On #IndigenousPeoplesDay we present The Honorable Cecile Hansen, great-great-grandniece to Chief Si’ahl – known by most as Chief “Seattle”, the Duwamish Longhouse and Cultural Center, rebuilt after it and nearly 100 more were burned down by white settlers between 1855 and 1904, and the man himself, Chief Si’ahl.
By Carla Bell
October 9, 2017
Beautifully erected along a busy Seattle thoroughfare – amongst heavy machinery, semi-trucks, and railcars – is Chief Si’ahl Duwamish Longhouse and Cultural Center, also known as Duwamish Lodge. It stands as a testament of industry and irony, all day long.
This is not lost on Cecile Hansen, the great-great-grandniece of Chief Si’ahl (178X – 1866), from si’áb Si’ahl, meaning “high status man Si’ahl” (Wikipedia). “Chief Seattle” and “Chief Sealth” are reinforced anglicizations – many would call it bastardizations – of the man’s true Puget Sound Salish Lushootseed name and language. Vi Hilbert (1918 – 2008), an elder of the Upper Skagit and a safekeeper of the Lushootseed language and culture, helps us with proper pronunciation of a few names and places in Lushootseed.
Inside Duwamish Lodge in the presence of The Honorable Cecile Hansen, elected over forty years ago as Duwamish Tribe Chairperson, one is immersed in the history, craft, and rich tradition of this systematically exterminated people – First People inhabitants of the so-called North American landmass.
A definite sense of humility comes over one’s spirit in the place as witness to the creative expression of this incredible co-existence with an adversarial Government and its people. Any visitor’s perspectives on oppression, strife, dissonance, and belonging begin a quiet work of revision in a longhouse on Marginal Way.
Failed Government treaty promises to The First People who remained meant that Natives had been moved off the land that had sustained them as much as they had sustained it and relegated to the outskirts – similar to the displacement we see today in what’s called gentrification, though far more grave. “Fifty Duwamish longhouses along the waterways were burned. There’s documentation of this,” she said, as though promising something that no one could believe.
Conditions of the time for this struggling People meant compromise and sacrifice, and assimilation by force. A society of proud and royal people suddenly became servants for hire. Princess Angeline, daughter of the Chief, took up housekeeping and babysitting, because if she could be made of some use to whites, then perhaps she would survive.
“When they said we couldn’t fish anymore. Some enrolled in a tribe so they could fish. This Tribe has dealt with a lot of injustice, and endured. I don’t know why anybody in this country has to prove who they are. It’s disgusting.” – The Honorable Cecile Hansen, great-great-grandniece of Chief Si’ahl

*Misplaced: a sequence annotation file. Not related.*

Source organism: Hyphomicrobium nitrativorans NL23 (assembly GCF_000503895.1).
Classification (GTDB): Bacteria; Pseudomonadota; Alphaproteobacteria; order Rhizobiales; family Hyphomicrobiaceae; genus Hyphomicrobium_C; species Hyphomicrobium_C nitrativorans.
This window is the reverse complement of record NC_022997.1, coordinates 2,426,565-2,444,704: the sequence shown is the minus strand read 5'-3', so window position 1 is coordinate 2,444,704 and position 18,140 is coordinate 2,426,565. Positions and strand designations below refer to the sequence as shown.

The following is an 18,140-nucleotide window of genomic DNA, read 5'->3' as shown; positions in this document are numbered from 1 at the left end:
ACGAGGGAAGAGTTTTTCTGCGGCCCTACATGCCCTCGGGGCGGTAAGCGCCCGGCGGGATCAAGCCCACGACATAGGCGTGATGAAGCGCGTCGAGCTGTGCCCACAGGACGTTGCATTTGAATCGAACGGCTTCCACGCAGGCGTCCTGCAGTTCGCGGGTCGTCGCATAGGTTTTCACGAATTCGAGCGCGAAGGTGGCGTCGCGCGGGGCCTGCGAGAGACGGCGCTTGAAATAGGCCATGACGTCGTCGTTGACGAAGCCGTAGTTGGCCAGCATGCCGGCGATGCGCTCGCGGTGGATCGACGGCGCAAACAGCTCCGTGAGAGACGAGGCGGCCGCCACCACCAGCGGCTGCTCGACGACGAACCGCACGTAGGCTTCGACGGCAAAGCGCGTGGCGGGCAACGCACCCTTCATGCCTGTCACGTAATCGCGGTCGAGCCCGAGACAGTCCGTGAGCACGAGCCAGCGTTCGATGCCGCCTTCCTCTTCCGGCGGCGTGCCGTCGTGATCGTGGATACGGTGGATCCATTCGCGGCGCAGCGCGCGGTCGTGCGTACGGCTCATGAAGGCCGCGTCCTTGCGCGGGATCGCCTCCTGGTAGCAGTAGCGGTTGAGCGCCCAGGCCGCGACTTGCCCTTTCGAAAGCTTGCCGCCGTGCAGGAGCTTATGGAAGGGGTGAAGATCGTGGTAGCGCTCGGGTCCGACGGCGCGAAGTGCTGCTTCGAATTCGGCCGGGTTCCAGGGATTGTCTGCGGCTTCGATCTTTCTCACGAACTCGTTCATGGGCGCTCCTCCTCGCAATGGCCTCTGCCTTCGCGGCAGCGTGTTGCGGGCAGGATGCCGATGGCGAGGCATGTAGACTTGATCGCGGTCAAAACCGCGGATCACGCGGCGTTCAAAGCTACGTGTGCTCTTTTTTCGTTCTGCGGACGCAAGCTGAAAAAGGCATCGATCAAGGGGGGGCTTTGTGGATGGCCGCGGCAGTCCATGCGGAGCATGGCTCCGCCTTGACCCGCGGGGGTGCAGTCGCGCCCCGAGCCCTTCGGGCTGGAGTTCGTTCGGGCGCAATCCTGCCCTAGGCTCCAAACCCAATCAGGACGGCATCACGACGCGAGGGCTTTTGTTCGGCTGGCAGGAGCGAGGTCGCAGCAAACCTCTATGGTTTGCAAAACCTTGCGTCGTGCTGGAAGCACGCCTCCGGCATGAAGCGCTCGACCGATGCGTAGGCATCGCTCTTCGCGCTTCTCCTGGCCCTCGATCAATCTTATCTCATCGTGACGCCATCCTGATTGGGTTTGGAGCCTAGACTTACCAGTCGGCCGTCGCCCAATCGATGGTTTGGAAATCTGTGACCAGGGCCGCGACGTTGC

“I got involved because of my brother…because they kept arresting him for fishing in the Duwamish,” she says defiantly before going further to explain that her brother, Manny Oliver, died by drowning while doing what he loved, fishing, in 1997. Manny was the middle child and the only boy of five children.
Cecile and the others began fighting for rights to fish in the early 70s, when whites said that Indians shouldn’t be authorized to fish in these Pacific Northwest waterways. The ongoing battle for Federal tribal recognition has brought “many years of traveling back and forth, many years of effort and frustration with the Bureau of Tribal Affairs,” Cecile laments.
Actually, she prefers the term “acknowledgement” rather than “recognition”, she says, because somehow, it feels less injurious to her. She’s worked with a local law firm that has provided pro bono representation in this effort for several years but admits she’s weary of it. She is ready for true advocacy that will bring the matter to resolution. This Federal “acknowledgement” is something that she and so many others long to see.
The Duwamish are a hearty, resilient, and compassionate people. They are First People, teaching us how to be good neighbors.
Make plans to visit Duwamish Longhouse, volunteer your time and skills – a skylight is in need of repair, as a matter of fact! If you’d like to make a financial contribution, contact Cindy at the Longhouse and look for the Real Rent link coming soon to their website.
Real Rent is a tool to collect donated funds. Cecile said that funds will be used to hire staff, make repairs, and to generally keep the Longhouse in operation.
Carla Bell is a Seattle-based writer and abolitionist engaged in restorative justice and civil rights advocacy, supporting community resilience and healing, and a perpetual student of arts and culture.